While a student, Saussure published an important work in Indo-European philology that proposed the existence of ghosts in Proto-Indo-European called sonant coefficients. The Scandinavian scholar Hermann Möller suggested that they might actually be laryngeal consonants, leading to what is now known as the laryngeal theory. It has been argued that the problem that Saussure encountered, trying to explain how he was able to make systematic and predictive hypotheses from known linguistic data to unknown linguistic data, stimulated his development of structuralism. His predictions about the existence of primate coefficients/laryngeals and their evolution proved a success when Hittite texts were discovered and deciphered, some 50 years later.

Influence outside linguistics[edit]

The principles and methods employed by structuralism were later adapted in diverse fields by French intellectuals such as Roland Barthes, Jacques Lacan, Jacques Derrida, Michel Foucault and Claude Lévi-Strauss. Such scholars took influence from Saussure's ideas in their own areas of study (literary studies/philosophy, psychoanalysis, anthropology, respectively).

View of language[edit]

Saussure approaches theory of language from two different perspectives. On the one hand, language is a system of signs. That is, a semiotic system; or a semiological system as he himself calls it. On the other hand, a language is also a social phenomenon: a product of the language community.

Language as semiology[edit]

The bilateral sign[edit]

One of Saussure's key contributions to semiotics lies in what he called semiology, the concept of the bilateral (two-sided) sign which consists of 'the signifier' (a linguistic form, e.g. a word) and 'the signified' (the meaning of the form). Saussure supported the argument for the arbitrariness of the sign although he did not deny the fact that some words are onomatopoeic, or claim that picture-like symbols are fully arbitrary. Saussure also did not consider the linguistic sign as random, but as historically cemented.[a] All in all, he did not invent the philosophy of arbitrariness, but made a very influential contribution to it.[26]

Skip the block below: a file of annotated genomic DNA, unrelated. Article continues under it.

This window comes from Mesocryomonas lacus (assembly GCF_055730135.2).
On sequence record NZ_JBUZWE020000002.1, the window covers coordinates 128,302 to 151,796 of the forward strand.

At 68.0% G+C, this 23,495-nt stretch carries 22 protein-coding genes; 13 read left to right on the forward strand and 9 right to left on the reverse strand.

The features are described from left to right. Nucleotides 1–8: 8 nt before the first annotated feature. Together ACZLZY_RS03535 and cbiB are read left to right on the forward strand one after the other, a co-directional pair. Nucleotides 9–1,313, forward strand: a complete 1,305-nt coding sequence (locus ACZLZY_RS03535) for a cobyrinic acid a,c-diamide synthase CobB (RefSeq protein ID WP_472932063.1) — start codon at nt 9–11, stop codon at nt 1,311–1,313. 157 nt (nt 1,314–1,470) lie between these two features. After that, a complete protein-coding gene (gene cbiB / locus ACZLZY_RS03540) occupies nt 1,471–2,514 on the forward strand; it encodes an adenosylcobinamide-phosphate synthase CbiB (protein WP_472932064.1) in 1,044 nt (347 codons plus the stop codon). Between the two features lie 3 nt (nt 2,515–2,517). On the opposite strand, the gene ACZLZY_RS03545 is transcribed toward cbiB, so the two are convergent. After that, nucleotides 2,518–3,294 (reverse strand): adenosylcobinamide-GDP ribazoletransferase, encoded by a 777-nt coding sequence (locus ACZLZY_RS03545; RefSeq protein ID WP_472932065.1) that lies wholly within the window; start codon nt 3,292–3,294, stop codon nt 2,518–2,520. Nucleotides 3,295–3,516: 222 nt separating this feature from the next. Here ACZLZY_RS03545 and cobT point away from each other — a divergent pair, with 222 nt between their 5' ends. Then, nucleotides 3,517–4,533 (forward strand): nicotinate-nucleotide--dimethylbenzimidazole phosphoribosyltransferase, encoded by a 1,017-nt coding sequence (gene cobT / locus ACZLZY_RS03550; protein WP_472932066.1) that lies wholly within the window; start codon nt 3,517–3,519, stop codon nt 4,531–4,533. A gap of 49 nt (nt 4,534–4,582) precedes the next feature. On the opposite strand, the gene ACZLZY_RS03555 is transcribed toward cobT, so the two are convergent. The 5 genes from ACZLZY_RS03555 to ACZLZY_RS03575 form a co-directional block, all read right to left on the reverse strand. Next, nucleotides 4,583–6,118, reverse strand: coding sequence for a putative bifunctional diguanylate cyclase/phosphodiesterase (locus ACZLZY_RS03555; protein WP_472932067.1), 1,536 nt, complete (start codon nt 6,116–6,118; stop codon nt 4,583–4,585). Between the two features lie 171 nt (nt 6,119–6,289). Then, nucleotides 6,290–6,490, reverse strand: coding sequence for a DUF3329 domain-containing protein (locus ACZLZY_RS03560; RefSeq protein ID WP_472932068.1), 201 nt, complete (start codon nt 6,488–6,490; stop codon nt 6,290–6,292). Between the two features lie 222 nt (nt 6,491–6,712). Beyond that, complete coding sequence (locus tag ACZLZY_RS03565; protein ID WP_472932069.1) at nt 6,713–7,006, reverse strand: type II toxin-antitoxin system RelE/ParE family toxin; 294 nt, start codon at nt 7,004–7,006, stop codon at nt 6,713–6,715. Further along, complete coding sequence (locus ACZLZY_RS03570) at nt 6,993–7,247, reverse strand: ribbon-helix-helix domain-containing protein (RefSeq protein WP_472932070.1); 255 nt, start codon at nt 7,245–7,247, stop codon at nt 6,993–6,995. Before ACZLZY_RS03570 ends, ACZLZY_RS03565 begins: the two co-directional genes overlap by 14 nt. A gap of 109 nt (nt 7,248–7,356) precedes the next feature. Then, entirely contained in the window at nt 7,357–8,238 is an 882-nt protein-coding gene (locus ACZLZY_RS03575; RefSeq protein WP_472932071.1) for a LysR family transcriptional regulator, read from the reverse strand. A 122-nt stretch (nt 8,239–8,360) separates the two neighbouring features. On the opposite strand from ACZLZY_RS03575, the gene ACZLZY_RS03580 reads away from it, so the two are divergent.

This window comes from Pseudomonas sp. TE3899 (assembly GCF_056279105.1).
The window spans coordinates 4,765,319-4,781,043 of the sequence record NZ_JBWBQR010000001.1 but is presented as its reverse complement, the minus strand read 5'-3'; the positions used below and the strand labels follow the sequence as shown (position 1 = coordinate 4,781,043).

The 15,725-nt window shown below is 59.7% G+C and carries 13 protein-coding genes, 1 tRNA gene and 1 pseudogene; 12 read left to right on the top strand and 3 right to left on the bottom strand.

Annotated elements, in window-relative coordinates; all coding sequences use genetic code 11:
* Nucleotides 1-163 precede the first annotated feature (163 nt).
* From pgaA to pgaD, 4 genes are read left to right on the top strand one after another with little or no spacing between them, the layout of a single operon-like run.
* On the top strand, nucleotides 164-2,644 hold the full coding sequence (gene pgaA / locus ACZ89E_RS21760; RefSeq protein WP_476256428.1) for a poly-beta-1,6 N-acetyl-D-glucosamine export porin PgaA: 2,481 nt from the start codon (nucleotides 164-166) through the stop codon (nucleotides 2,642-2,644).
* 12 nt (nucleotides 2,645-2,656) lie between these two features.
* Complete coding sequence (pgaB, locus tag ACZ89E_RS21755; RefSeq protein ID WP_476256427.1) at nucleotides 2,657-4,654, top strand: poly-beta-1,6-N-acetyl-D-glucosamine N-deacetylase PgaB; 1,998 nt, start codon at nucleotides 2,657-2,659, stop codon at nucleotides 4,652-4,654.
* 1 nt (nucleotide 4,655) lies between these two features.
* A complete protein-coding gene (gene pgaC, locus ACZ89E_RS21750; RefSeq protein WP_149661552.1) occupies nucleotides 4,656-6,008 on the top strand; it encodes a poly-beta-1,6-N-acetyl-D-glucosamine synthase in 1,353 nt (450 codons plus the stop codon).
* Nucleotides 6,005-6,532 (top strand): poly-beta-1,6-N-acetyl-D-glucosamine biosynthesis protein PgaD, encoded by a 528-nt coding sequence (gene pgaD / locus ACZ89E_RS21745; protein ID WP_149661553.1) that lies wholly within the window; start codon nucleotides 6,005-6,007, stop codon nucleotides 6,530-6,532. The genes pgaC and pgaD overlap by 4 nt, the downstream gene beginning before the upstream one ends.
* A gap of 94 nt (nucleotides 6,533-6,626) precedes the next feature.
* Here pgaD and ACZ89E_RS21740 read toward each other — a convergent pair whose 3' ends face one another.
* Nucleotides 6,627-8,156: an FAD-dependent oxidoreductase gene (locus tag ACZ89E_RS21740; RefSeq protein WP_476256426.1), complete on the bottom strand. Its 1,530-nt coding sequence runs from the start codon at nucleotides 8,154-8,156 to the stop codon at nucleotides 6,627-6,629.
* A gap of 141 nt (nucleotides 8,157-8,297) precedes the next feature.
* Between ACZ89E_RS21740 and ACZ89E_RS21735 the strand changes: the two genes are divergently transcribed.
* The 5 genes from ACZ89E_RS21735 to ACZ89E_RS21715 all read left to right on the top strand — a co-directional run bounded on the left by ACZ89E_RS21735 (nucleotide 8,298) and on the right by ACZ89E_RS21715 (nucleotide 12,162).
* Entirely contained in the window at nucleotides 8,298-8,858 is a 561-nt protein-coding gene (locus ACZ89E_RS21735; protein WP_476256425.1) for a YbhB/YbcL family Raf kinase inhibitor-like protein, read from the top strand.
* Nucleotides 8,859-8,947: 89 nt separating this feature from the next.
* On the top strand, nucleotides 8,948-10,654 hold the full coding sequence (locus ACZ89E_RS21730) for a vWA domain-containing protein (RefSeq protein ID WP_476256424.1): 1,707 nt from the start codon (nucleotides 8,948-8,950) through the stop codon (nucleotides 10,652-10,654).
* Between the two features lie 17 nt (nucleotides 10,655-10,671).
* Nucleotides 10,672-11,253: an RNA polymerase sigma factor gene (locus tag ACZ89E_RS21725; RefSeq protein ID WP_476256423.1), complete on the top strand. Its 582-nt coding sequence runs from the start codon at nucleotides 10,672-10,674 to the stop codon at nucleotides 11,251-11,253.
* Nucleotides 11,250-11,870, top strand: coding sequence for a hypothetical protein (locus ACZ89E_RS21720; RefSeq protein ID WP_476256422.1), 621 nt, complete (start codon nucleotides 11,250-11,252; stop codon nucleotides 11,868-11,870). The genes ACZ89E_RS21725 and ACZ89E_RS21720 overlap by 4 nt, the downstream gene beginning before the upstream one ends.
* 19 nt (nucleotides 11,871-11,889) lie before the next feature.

The arbitrariness of words of different languages itself is a fundamental concept in Western thinking of language, dating back to Ancient Greek philosophers.[27] The question whether words are natural or arbitrary (and artificially made by people) returned as a controversial topic during the Age of Enlightenment when the mediaeval scholastic dogma, that languages were created by God, became opposed by the advocates of humanistic philosophy. There were efforts to construct a 'universal language', based on the lost Adamic language, with various attempts to uncover universal words or characters which would be readily understood by all people regardless of their nationality. John Locke, on the other hand, was among those who believed that languages were a rational human innovation,[28] and argued for the arbitrariness of words.[27]

Saussure took it for granted in his time that "No one disputes the principle of the arbitrary nature of the sign."[b] He however disagreed with the common notion that each word corresponds "to the thing that it names" or what is called the referent in modern semiotics. For example, In Saussure's notion, the word 'tree' does not refer to a tree as a physical object, but to the psychological concept of a tree. The linguistic sign thus arises from the psychological association between the signifier (a 'sound-image') and the signified (a 'concept'). There can therefore be no linguistic expression without meaning, but also no meaning without linguistic expression.[c] Saussure's structuralism, as it later became called, therefore includes an implication of linguistic relativity.